Family of Isabelle Parr celebrates her life on the anniversary of her death
Nov 30, 2023, 7:23 PM | Updated: Dec 1, 2023, 10:43 am
SALT LAKE CITY – A Holladay family is offering forgiveness to the driver of a hit-and-run that killed UVU student Isabelle Parr.
“We don’t have any bad feelings towards the driver, we hope that the driver can find our forgiveness and our love and have hope for the future, whatever that looks like,” Matthew Parr, Isabelle’s father, said.
It’s been one year since Isabelle Parr was killed while jogging in Provo. She was struck by a vehicle sometime between 5:20 p.m. and 5:25 p.m. on December 1, 2022, near 850 W. 800 North. The driver never stopped to help.
“It bothers us in just that we don’t know, we don’t have a conclusion to the accident story, and so it just hangs out there,” Parr said. “But we don’t have any ill will towards the driver, accidents happen, we don’t know the situation, we just know the results of the event.”
In an exclusive interview with KSL TV, Matthew Parr spoke publicly about the loss of his daughter for the first time. He says from the moment he, his wife, and their four other children learned about what happened to Isabelle, they’ve focused on honoring the life she lived.
“She was thriving,” Parr said. “She really liked being a young adult and found peace and happiness, and she was just going full steam and it was great.”
Parr says while Isabelle had a passion for fashion and loved clothing, she wanted to be a teacher. He says one of his favorite memories of her is her love of desserts.
“She loved to take one bite of all the desserts. She would come in and if you had a dozen donuts, she had to take one bite of every donut just to try it out,” he said.
Parr said Isabelle shared a special bond with her siblings and valued spending time with them.
“She loved her little sisters, just absolutely adored having little sisters,” said Parr. “The three of them were just good, super best friends.”
Parr’s son Tate, who is close in age to Isabelle, is currently serving a mission for The Church of Jesus Christ of Latter-day Saints. He was in Africa when Isabella was killed. Over the past year, the family has leaned into their faith and their belief in eternal families to help them through their grief.
“We’ve come together as a family with our faith and hope, and I think the future is bright, and we’re grateful for her memories,” he said.
As the family approaches the first anniversary of Isabelle’s passing, the family gathered with extended family to honor her. Wednesday night, they visited her gravesite as her headstone was placed. Earlier in the week the family visited the accident site and placed a giant rock displaying a sunflower, which was beautifully painted by one of her younger sisters.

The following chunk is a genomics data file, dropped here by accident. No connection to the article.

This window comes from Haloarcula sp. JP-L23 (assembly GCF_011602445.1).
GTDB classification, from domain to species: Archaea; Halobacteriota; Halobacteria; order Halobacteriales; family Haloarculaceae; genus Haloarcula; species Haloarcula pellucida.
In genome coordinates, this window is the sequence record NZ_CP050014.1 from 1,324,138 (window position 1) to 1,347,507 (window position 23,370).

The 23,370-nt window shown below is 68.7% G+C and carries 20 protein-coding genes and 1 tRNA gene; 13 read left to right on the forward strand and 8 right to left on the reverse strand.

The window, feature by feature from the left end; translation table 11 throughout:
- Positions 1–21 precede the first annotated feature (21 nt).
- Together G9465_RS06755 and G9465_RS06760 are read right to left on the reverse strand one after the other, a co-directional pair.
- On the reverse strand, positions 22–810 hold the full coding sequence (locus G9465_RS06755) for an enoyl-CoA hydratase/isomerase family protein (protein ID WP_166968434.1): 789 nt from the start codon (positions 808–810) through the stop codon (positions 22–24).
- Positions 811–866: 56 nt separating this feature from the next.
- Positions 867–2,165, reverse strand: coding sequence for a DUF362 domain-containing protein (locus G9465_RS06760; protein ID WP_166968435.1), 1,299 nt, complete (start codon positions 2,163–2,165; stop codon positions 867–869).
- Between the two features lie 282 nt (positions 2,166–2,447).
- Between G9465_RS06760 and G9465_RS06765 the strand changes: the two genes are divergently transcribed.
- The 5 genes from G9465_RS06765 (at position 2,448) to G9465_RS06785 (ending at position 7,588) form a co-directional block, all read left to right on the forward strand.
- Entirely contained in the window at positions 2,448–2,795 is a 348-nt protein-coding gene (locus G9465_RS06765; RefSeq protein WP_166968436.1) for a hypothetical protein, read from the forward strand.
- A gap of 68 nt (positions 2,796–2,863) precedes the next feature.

“Everywhere you see the yellow sunflower, and this fall there were all kinds of wild sunflowers around and we took notice of that, and it was fantastic, it was special,” said Parr.
Thursday night, the family plans to gather at Isabelle’s graveside and celebrate her life with flowers and glitter.
“Isabelle — she loved Mama Mia and things like that, so we now have a tradition with glitter, so we’re going to have a glittering up at the cemetery and throw glitter in her honor,” said Parr.
When asked if there was a motto Isabelle lived her life by, Parr shared a story from her LDS mission in Winter Quarters. He says Isabelle was helping to build a rock wall for a service project when one of the volunteers said, “Sometimes you have to love them into place.”
“So that was kind of her saying after that, to love people into place. And that takes time and patience, and it takes effort. And I think that’s a great summary of her life and it’s to love people into place, and she did a great job,” he said.
Parr hopes that someday they’ll know the full story of what happened during the accident that took Isabelle’s life, but in the meantime, they’re choosing not to dwell on it.
“We can’t change the events of the accident, so we focused on becoming stronger as a family and understanding what the big picture looks like,” said Parr.
Parr shared this message for that driver:
“For the driver, we’ve offered our forgiveness. That individual has to live knowing that this accident took place for the rest of their life, and that’s a challenge as well, and it’s difficult, and we want to reach out with love and understanding that life’s challenges happen, and we hope that individual has a good future and can move on as we move on.”